Britain’s food manufacturing sector would be particularly hard hit in the event of an exit, it said, as it is more heavily dependent on a European workforce with over one quarter (26.9%) hailing from the EU bloc compared to just 6.1% of the overall workforce. It also warned of inevitable rises in food prices due to a weak pound raising the cost of imports.
“Brits need to stop joking about wine lakes, bent bananas and myths from the EU past, which have been sorted, and get real about security of food supply today and tomorrow,” the authors wrote.
Other analysts are more measured in their analysis of what Brexit would mean – mainly because it's hard to predict.
Head of countries’ analysis at Euromonitor International, Media Edhbal, told FoodNavigator: “It is very difficult to answer questions about a Brexit as nobody really knows what will happen because the situation is unprecedented. The uncertainty is the key point and investors are likely to delay investment decisions in the build-up to the June referendum and afterwards, if the vote is for an exit, until the UK’s trade position is clarified. Uncertainty would contribute to capital flight and the value of the pound plummeting which would make food imports more expensive for British food manufacturers that rely on importing ingredients."
But there could also be benefits, she said. "It would benefit food exporters as their produce becomes more competitive in global markets. In the event of a Brexit, it may take years to sort out the fine details of future trade negotiations but it could provide a boost for local producers especially if the consumer looks inwards towards supporting UK business at a time of heightened uncertainty.”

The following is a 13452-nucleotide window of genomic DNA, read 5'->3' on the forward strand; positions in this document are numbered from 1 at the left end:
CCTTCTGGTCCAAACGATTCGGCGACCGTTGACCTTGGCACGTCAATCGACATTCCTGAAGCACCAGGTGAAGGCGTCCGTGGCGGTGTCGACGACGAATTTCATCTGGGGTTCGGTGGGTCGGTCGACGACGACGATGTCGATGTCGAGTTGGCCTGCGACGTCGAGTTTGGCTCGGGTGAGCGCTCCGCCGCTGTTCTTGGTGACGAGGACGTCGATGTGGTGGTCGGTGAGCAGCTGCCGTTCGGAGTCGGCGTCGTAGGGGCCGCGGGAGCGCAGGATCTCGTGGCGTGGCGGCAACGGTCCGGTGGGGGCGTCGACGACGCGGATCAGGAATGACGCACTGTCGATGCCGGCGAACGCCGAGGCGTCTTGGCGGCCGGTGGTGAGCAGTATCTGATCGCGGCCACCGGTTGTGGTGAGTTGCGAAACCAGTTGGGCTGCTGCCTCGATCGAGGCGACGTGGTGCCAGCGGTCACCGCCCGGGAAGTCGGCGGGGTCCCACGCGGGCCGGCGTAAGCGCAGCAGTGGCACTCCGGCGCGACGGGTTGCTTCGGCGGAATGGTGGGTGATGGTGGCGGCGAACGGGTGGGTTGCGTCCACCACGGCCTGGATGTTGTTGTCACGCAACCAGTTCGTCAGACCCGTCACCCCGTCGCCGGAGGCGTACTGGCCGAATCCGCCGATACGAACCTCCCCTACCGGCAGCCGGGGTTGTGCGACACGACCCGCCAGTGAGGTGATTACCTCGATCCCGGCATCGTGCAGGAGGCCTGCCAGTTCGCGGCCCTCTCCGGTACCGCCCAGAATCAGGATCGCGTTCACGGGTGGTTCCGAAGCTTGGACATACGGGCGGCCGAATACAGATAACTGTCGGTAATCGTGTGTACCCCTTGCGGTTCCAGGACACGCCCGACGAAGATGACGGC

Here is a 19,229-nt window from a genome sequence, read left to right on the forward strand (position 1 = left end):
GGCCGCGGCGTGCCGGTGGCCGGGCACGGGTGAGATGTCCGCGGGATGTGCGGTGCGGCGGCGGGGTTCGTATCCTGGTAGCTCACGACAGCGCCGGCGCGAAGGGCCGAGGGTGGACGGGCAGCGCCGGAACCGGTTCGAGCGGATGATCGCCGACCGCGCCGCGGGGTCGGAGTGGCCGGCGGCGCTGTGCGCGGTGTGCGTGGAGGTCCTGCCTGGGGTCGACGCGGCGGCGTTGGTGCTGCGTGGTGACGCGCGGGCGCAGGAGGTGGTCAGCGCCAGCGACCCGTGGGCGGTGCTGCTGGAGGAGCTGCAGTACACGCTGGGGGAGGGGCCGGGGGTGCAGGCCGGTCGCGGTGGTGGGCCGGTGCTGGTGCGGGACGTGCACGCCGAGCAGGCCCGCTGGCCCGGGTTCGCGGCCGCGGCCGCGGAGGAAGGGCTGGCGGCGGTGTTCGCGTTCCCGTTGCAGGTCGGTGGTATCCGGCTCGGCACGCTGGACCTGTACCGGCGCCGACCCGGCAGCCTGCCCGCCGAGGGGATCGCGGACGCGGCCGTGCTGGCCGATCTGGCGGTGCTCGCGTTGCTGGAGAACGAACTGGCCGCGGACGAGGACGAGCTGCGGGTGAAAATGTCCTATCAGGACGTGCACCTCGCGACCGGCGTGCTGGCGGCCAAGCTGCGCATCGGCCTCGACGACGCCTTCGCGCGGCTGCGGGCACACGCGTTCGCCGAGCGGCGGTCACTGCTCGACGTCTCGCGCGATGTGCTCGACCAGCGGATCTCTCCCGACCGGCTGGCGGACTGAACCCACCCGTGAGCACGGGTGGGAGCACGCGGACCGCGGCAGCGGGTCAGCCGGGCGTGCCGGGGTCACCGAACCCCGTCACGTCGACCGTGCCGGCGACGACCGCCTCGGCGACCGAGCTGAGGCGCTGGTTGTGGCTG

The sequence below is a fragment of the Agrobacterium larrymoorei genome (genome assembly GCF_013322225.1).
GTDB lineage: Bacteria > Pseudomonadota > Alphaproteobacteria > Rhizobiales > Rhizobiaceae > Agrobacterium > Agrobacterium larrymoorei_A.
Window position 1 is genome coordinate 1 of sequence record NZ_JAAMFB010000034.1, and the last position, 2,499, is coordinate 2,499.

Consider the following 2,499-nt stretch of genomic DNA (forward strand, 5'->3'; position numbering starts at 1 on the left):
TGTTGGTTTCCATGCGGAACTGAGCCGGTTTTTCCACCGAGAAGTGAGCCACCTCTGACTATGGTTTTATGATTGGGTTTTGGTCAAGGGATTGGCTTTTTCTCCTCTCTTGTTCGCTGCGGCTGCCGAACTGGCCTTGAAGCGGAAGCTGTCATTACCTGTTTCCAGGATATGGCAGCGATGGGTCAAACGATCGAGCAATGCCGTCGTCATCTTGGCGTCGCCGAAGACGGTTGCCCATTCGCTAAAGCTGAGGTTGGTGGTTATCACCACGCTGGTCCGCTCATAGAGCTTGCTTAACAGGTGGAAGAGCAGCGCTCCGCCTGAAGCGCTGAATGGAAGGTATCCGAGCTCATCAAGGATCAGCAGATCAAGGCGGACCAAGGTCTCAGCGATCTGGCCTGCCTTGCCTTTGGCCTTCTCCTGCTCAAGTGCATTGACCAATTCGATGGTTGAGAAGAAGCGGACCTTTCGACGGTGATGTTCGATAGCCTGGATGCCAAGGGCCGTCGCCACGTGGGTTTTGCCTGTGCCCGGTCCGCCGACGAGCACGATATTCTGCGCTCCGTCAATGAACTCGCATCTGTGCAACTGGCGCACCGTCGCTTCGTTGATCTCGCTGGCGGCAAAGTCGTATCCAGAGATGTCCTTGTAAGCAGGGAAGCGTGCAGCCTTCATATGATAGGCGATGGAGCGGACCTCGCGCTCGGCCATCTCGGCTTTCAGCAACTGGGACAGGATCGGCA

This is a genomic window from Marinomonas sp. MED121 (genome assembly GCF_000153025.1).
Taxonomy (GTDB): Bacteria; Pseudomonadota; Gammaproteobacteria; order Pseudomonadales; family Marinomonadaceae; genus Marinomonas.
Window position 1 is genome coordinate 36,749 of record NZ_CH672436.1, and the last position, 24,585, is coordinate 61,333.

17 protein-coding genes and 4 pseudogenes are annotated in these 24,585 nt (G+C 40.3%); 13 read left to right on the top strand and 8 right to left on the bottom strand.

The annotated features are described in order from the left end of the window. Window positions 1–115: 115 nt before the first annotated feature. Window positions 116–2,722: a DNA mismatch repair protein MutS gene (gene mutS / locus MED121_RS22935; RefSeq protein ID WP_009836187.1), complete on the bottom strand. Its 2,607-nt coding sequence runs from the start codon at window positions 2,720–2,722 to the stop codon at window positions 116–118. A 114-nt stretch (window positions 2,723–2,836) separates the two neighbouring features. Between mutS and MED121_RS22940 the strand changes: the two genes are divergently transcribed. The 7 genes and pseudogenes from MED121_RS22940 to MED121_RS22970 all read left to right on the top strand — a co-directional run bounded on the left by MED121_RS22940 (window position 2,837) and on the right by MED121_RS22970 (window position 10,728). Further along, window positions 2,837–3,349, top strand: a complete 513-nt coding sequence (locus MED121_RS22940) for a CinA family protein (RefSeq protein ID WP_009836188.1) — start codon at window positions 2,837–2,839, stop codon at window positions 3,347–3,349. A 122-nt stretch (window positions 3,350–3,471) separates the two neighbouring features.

Should we stay or should we go?
Individual food manufacturers and retailers have opposed Brexit, including Diageo, Greene King and Asda, while around one third of companies listed on the FTSE 100 have signed a letter urging the UK to stay in the EU. Notable absentees are major UK retailers Tesco, Marks & Spencer and Sainsbury, which said the matter is for the British electorate to decide.
Meanwhile, an open letter backing the vote to leave campaign was signed by food industry operators, such as the president of the UK Bangladesh Caterers Association and Moni Varma, owner of rice supplier Veetee.
“As patriotic Britons of Commonwealth backgrounds, we saw the EU renegotiation as an opportunity to rediscover Britain’s global vocation. As long as Britain’s trade policy is controlled by the EU, we cannot sign bilateral free trade agreements with Pakistan, India, Bangladesh, Australia, New Zealand or for that matter any other non-EU state,” the letter reads.
Also sitting in the pro-Brexit camp are a growing number of irate French politicians, fed up with what they see as Britain hi-jacking the common good of Europe for short-term political gains, and preventing other committed EU member states from progressing.
Writing in an editorial blogpost on Euractiv, French socialist MEP Virginie Rozière slammed the UK for “[taking] 60 years of European construction hostage for the benefit of a short-term domestic electoral agenda”, although Rozière’s stance does not reflect the official position of the French Socialist party.